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Wisconsin legislators push in-state tuition for tribesSubmitted: 09/20/2019
Wisconsin legislators push in-state tuition for tribes
Story By Associated Press

MADISON - A group of lawmakers is introducing a bill that would allow American Indians from anywhere in the United States to pay resident tuition at University of Wisconsin System schools.

The bill's chief sponsors, Democratic state Rep. Nick Milroy, Republican Rep. Jeff Mursau and Democratic Sen. Jeff Smith, say they hope the bill will encourage more American Indians to attend college in Wisconsin, increase campus diversity and serve as a step toward reconciliation after so many tribes lost their land in the 19th century.

The bill's chances are murky. Aides for Assembly Speaker Robin Vos and Senate Majority Leader Scott Fitzgerald didn't immediately respond to emails inquiring about the measure's prospects.

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HAYWARD - A dam break outside Hayward, Wi  led to a dangerous flash flood situation.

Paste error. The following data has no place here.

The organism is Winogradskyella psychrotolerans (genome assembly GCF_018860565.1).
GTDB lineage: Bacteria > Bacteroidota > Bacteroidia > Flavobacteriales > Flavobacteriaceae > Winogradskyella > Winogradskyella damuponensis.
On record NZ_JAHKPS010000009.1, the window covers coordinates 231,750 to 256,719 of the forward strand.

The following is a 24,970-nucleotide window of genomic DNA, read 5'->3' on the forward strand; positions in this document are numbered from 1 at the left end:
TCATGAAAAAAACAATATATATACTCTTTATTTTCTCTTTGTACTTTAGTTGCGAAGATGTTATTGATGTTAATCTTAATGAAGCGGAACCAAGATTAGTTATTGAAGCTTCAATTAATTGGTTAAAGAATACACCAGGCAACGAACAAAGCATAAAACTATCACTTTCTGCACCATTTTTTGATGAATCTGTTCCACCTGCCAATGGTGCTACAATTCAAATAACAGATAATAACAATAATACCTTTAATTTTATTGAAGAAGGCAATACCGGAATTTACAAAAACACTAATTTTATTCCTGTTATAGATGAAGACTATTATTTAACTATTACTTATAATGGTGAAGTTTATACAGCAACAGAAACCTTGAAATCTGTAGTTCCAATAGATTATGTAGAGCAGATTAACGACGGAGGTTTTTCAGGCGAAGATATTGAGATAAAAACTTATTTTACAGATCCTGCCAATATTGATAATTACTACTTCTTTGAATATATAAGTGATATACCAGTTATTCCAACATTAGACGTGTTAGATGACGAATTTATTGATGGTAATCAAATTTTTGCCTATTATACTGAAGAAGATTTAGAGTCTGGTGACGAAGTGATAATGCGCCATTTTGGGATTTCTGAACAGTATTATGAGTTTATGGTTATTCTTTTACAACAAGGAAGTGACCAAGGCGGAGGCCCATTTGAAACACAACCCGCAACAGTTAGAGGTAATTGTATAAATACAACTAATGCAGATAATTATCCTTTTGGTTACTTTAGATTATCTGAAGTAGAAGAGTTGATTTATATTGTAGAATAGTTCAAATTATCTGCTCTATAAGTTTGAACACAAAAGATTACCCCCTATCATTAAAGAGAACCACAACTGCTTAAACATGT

According to the national weather service, the dam failed Wednesday afternoon along the Mosquito Brook Flowage,  just north of Hayward.

When the dam broke, water was sent rushing into a neighborhood, causing road closures and stranding homeowners on a dead-end street.

Some of the roads were damaged and some homes were cut off by the rushing water.

No word on any injuries or damaged homes.

The flash flood warning that was in effect Wednesday night is now simply a flood warning.

The Hayward area received nearly three inches of rain on Tuesday.

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RHINELANDER - The Pioneer Park historical complex will reopen Saturday, celebrating its 88th season.

The complex is home to seven museums outlining various aspects of Rhinelander's history.

Director Kerry Bloedorn said he's looking forward to teaching more of that history this upcoming season.

"It's quite a large complex. Lots of ground to cover, lots of great museums," said Bloedorn. "They all work together to make a great place for visitors and locals to check out."

The complex has made a few adjustments in response to COVID-19, like making hand sanitizer available, and putting up signs encouraging social distancing. 

"I'm following very closely and reading up regularly the guidelines that are set forth by the Oneida County Health Department, the WEDC, and the CDC," said Bloedorn.

Bloedorn is confident people will be comfortable distancing themselves due to the openness of the museum.

The complex opens for the season on Saturday, and is free for all.

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